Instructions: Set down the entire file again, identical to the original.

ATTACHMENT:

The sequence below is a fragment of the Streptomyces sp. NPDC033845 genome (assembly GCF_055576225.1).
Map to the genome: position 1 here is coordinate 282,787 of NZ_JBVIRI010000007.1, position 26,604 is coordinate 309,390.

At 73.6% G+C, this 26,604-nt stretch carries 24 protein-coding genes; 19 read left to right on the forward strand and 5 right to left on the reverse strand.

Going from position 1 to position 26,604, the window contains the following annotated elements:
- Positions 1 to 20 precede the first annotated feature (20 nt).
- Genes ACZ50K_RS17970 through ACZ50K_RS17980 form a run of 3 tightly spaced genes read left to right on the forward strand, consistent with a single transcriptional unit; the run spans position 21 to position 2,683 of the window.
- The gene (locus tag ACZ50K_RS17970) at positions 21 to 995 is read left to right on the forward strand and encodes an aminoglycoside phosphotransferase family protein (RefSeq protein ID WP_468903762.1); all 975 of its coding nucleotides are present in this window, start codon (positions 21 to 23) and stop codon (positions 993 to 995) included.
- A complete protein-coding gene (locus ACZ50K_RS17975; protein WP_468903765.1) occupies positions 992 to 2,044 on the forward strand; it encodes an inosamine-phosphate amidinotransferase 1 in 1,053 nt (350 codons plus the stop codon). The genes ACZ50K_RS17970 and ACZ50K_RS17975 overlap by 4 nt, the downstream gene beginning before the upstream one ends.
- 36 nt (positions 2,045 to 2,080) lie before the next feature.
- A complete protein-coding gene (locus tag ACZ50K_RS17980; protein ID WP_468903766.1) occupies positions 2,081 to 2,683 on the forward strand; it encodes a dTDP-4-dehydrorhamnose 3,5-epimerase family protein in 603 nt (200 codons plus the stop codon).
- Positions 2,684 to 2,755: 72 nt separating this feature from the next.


The sequence below is a fragment of the Streptomyces sp. NPDC033845 genome (assembly GCF_055576225.1).
Map to the genome: position 1 here is coordinate 282,787 of NZ_JBVIRI010000007.1, position 26,604 is coordinate 309,390.

At 73.6% G+C, this 26,604-nt stretch carries 24 protein-coding genes; 19 read left to right on the forward strand and 5 right to left on the reverse strand.

Going from position 1 to position 26,604, the window contains the following annotated elements:
- Positions 1 to 20 precede the first annotated feature (20 nt).
- Genes ACZ50K_RS17970 through ACZ50K_RS17980 form a run of 3 tightly spaced genes read left to right on the forward strand, consistent with a single transcriptional unit; the run spans position 21 to position 2,683 of the window.
- The gene (locus tag ACZ50K_RS17970) at positions 21 to 995 is read left to right on the forward strand and encodes an aminoglycoside phosphotransferase family protein (RefSeq protein ID WP_468903762.1); all 975 of its coding nucleotides are present in this window, start codon (positions 21 to 23) and stop codon (positions 993 to 995) included.
- A complete protein-coding gene (locus ACZ50K_RS17975; protein WP_468903765.1) occupies positions 992 to 2,044 on the forward strand; it encodes an inosamine-phosphate amidinotransferase 1 in 1,053 nt (350 codons plus the stop codon). The genes ACZ50K_RS17970 and ACZ50K_RS17975 overlap by 4 nt, the downstream gene beginning before the upstream one ends.
- 36 nt (positions 2,045 to 2,080) lie before the next feature.
- A complete protein-coding gene (locus tag ACZ50K_RS17980; protein ID WP_468903766.1) occupies positions 2,081 to 2,683 on the forward strand; it encodes a dTDP-4-dehydrorhamnose 3,5-epimerase family protein in 603 nt (200 codons plus the stop codon).
- Positions 2,684 to 2,755: 72 nt separating this feature from the next.